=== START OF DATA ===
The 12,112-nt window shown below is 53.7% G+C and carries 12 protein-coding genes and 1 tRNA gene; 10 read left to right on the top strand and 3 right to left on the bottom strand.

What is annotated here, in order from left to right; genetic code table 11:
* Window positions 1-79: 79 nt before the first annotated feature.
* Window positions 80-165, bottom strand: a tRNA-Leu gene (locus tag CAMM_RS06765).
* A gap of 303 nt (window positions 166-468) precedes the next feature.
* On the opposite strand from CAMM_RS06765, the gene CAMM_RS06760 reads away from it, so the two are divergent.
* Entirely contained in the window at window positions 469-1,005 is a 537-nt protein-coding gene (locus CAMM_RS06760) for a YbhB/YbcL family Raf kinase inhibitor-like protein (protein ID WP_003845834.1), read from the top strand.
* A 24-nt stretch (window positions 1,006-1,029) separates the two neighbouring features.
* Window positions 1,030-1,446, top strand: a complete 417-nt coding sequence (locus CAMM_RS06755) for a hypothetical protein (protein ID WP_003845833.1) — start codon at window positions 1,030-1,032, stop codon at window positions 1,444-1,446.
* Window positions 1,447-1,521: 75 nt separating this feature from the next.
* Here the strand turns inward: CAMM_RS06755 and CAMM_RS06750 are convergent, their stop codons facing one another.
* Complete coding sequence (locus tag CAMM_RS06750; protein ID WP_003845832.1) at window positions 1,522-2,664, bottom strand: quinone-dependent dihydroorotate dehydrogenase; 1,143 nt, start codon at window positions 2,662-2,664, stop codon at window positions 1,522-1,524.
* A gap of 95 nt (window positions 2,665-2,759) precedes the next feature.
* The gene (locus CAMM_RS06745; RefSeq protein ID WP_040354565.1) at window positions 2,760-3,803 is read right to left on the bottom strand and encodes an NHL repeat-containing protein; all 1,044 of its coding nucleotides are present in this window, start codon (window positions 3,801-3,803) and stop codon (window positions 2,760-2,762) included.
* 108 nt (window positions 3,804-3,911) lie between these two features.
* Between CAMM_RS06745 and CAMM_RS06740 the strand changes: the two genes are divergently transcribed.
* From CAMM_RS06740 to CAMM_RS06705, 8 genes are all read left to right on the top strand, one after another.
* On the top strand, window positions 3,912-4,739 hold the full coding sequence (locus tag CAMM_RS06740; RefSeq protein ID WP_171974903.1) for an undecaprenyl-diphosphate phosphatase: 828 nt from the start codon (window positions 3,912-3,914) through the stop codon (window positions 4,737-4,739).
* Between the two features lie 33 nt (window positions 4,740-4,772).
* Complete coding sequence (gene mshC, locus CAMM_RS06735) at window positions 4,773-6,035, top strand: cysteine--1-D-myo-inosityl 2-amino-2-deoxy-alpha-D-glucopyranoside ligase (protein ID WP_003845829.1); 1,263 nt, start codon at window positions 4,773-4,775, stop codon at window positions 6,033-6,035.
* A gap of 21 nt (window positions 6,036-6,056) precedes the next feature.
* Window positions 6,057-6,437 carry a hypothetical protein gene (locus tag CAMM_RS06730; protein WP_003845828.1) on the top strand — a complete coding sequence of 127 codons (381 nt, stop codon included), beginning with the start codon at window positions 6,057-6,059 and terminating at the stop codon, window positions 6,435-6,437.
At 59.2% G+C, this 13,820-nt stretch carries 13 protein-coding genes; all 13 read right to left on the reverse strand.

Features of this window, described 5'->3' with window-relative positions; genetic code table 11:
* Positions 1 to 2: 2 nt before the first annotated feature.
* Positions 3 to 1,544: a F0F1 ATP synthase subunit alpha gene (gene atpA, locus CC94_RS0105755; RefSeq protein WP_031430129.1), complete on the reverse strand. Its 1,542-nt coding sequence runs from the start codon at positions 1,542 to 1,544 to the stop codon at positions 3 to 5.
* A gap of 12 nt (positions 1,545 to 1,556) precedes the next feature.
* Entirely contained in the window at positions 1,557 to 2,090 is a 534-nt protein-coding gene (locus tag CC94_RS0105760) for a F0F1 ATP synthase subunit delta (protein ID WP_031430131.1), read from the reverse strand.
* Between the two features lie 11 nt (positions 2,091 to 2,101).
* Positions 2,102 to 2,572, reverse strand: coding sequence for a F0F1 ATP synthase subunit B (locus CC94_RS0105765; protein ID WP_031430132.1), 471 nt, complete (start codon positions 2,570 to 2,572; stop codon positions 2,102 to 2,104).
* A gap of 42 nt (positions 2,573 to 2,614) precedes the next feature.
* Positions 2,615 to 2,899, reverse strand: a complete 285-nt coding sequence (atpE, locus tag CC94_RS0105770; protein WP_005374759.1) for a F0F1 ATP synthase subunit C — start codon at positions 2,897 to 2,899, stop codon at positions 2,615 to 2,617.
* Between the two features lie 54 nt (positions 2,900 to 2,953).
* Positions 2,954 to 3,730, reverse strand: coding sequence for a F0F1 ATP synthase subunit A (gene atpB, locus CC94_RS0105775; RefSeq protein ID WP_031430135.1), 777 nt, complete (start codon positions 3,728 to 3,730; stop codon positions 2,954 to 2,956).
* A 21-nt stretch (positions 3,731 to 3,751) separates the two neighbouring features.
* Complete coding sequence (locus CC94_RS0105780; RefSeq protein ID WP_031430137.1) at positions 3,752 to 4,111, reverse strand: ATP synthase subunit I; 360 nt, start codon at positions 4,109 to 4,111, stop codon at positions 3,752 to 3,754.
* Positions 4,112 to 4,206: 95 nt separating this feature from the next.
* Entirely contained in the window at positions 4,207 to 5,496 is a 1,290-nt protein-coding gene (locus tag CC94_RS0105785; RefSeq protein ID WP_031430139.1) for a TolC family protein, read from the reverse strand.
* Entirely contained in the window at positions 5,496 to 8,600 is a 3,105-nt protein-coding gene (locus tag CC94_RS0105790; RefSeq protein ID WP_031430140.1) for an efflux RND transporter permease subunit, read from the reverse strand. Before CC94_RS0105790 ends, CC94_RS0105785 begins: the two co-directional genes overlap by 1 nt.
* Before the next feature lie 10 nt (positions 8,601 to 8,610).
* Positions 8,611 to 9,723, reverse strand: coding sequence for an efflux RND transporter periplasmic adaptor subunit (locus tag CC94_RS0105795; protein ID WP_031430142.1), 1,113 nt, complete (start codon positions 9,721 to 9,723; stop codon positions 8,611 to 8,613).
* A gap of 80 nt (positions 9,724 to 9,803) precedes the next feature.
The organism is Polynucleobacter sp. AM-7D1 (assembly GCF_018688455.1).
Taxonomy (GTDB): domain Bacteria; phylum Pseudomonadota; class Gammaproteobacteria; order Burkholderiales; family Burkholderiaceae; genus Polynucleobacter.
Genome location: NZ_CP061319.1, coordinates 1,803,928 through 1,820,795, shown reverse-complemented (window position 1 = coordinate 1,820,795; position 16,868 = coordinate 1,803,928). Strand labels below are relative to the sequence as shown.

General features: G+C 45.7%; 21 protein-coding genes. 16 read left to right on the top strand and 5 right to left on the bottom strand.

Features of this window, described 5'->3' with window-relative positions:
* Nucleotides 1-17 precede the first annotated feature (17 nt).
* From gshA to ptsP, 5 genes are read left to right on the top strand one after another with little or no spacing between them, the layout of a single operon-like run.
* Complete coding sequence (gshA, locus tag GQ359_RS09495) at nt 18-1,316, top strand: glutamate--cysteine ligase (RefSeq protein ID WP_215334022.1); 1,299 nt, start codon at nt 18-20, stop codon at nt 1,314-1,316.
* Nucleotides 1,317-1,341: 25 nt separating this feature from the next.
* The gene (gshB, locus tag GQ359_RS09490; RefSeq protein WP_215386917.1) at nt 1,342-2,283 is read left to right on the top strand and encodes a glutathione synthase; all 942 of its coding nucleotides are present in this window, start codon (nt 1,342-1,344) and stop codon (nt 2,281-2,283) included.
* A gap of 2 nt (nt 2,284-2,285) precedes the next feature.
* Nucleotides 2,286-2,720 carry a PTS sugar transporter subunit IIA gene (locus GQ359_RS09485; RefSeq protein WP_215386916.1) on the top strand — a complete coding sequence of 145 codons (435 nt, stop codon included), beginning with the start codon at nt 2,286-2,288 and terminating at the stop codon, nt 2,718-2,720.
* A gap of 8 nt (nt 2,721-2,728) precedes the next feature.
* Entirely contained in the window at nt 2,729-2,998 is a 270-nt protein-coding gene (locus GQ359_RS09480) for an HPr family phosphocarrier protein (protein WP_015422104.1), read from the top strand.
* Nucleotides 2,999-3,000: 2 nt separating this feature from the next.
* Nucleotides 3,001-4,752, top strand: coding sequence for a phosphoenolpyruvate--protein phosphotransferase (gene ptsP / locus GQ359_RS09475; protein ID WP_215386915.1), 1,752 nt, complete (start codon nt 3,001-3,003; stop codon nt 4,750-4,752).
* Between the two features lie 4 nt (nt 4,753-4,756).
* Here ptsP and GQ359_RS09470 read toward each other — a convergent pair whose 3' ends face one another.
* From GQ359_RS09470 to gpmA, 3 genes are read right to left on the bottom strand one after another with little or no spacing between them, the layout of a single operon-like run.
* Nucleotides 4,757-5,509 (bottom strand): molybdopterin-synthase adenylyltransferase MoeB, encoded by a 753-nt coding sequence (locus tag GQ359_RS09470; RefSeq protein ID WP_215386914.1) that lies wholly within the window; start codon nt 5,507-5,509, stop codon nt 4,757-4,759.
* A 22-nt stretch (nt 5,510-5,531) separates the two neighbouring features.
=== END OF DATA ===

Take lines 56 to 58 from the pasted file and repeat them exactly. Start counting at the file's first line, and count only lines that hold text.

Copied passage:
* Entirely contained in the window at nt 2,729-2,998 is a 270-nt protein-coding gene (locus GQ359_RS09480) for an HPr family phosphocarrier protein (protein WP_015422104.1), read from the top strand.
* Nucleotides 2,999-3,000: 2 nt separating this feature from the next.
* Nucleotides 3,001-4,752, top strand: coding sequence for a phosphoenolpyruvate--protein phosphotransferase (gene ptsP / locus GQ359_RS09475; protein ID WP_215386915.1), 1,752 nt, complete (start codon nt 3,001-3,003; stop codon nt 4,750-4,752).